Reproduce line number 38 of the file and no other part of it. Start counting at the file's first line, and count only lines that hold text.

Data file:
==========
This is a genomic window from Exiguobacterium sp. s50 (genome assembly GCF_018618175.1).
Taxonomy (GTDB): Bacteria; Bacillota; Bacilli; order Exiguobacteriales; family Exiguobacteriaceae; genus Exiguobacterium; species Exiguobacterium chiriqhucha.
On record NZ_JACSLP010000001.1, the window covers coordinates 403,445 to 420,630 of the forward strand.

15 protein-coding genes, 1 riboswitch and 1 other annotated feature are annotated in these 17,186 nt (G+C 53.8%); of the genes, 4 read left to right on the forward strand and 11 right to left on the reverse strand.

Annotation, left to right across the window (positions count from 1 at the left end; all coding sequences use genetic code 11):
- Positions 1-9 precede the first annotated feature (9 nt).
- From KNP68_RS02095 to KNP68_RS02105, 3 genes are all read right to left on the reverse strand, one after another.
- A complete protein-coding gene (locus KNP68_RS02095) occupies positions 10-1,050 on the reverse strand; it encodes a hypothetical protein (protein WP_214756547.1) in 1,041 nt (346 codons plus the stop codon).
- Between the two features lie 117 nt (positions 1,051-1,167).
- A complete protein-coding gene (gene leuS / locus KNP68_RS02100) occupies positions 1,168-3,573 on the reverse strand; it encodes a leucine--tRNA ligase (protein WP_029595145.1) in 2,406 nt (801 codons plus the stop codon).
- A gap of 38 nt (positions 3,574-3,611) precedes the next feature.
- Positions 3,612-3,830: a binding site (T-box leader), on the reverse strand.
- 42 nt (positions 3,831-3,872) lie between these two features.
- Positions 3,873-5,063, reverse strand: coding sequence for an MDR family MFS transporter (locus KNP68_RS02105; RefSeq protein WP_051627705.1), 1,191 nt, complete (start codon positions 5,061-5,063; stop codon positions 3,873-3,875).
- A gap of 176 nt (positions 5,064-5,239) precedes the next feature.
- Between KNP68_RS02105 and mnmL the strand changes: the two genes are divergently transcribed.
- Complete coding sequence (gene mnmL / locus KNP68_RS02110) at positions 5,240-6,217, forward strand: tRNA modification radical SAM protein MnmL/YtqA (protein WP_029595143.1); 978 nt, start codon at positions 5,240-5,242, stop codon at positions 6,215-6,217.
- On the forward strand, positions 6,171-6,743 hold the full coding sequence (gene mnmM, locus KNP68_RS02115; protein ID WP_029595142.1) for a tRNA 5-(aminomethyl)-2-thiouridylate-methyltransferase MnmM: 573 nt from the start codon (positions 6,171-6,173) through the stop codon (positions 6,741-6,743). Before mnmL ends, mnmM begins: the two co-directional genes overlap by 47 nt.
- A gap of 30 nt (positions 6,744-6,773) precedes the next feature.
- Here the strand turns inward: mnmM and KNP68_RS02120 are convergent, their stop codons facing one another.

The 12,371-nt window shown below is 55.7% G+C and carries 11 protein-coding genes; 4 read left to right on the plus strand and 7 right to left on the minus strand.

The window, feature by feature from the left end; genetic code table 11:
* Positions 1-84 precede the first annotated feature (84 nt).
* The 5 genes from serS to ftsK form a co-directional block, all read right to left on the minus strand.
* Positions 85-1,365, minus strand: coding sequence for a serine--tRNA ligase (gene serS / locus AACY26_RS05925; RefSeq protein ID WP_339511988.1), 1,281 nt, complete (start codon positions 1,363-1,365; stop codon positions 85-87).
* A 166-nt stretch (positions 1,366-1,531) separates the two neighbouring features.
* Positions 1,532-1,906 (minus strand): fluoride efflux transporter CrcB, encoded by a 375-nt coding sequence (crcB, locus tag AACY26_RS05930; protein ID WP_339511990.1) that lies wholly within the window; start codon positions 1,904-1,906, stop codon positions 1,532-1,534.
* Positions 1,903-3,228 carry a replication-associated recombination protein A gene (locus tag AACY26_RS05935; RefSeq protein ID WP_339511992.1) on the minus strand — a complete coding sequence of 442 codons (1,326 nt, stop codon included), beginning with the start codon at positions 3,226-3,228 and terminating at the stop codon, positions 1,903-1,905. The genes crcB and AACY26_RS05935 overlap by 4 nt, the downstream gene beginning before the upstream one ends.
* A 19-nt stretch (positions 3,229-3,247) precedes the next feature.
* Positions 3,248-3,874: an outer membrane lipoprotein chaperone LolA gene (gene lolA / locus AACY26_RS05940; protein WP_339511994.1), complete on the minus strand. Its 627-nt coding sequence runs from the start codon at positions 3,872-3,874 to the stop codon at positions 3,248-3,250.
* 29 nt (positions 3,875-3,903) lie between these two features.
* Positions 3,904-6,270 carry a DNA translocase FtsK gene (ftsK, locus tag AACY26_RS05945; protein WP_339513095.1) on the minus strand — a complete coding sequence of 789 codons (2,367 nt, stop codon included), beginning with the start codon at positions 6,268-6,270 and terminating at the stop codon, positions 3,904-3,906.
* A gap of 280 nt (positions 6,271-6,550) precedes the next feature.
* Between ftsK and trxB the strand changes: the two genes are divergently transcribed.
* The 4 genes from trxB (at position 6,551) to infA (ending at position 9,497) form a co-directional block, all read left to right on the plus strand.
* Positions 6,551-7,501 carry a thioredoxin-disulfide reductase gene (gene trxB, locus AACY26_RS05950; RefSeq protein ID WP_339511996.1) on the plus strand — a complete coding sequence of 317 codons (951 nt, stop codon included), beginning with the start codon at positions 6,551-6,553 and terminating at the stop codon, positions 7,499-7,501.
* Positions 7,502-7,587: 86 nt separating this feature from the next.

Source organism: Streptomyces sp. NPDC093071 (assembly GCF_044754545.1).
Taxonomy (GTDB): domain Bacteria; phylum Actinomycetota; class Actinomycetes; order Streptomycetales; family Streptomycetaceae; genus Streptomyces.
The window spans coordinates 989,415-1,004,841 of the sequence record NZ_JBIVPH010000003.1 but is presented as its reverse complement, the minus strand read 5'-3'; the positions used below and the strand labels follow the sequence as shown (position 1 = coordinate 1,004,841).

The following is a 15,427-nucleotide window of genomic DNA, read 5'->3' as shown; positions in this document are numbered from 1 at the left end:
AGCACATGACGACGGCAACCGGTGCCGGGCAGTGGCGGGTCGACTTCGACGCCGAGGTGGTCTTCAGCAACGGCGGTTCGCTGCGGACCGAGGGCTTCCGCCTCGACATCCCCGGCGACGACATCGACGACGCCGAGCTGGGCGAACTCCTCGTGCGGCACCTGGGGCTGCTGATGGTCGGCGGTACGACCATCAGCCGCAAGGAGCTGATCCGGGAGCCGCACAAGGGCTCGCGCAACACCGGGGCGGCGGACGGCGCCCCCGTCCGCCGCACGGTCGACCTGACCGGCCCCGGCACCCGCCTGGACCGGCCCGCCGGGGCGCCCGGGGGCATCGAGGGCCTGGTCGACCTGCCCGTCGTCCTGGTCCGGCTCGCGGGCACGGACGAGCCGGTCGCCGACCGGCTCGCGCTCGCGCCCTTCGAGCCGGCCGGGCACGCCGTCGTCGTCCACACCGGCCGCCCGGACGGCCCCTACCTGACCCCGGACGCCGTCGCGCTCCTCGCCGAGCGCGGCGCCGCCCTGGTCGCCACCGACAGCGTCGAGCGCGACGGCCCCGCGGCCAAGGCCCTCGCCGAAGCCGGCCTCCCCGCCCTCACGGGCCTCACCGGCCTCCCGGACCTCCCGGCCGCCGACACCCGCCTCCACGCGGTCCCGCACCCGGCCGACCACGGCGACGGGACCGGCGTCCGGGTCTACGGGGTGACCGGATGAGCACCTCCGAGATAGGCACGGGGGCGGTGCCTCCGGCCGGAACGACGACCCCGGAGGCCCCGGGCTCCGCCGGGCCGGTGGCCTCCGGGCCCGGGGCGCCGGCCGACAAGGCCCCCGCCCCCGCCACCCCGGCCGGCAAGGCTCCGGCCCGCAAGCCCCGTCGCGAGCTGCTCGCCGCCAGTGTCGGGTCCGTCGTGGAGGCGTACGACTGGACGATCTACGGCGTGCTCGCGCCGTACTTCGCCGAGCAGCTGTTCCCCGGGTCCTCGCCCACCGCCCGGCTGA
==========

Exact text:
Source organism: Streptomyces sp. NPDC093071 (assembly GCF_044754545.1).